Here’s our round up of the best thermal underwear for women. Trust us, they’re the secret to staying warm in the cold!
I brought two pairs of leggings to layer over my thermal bottoms. They hold their shape, have performance qualities, and are my perfect hiking pants. I bring one of these on every trip.
In addition to a thermal long sleeve, it’s a good idea to have a short sleeve top as well. The weather is so unpredictable that it’s nice to have a cooler option or another layer to add onto your body.
I ended up wearing my Athleta Bettona jeggings every day of the hike.
The next few layers can be considered mid or outerwear depending on the weather you experience. Either way, as you plan what to pack for Iceland keep in mind that they are essential to staying comfortable on the trail.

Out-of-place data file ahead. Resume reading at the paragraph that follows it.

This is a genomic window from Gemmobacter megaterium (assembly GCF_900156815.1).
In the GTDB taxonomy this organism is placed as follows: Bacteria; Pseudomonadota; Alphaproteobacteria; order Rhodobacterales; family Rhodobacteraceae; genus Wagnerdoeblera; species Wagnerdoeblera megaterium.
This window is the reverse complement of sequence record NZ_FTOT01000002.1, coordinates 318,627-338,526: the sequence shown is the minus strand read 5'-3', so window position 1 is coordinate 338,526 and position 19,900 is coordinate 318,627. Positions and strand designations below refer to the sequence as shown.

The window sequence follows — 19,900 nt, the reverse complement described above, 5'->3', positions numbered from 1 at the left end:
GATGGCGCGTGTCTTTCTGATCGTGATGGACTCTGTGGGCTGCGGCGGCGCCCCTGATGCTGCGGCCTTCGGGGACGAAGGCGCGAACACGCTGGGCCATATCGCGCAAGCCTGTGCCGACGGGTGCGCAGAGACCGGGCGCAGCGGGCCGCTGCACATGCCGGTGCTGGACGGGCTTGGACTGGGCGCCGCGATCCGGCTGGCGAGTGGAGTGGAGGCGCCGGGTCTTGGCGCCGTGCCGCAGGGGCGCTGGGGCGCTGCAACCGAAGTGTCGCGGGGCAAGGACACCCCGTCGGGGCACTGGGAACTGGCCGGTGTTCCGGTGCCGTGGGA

I recommend bringing a light fleece vest or jacket, a light but warm down (or synthetic) coat, and a breathable rain jacket.
It’s a good idea to bring rain pants, too. You may not need them, but if you experience four days of rain you will be glad to have them. I found an affordable pair that packs down easily.
Lastly, a good pair of gloves and a warm beanie will complete your cold weather gear. I used all of these items at one point during the trek.
Find out what to pack for extreme cold weather!
I brought my 40L Osprey Fairpoint backpack, which has a removable daypack. The larger, main pack was transported from hut to hut by the tour company.
This 40L is a great option if you plan to carry your entire luggage during the trek but I only brought what I needed for that day’s hike in this daypack.
Also, don’t forget your backpack rain cover. Everything from your head to your feet should be protected by waterproof gear!
Find out why Farpoint Osprey Packs are the best travel backpacks!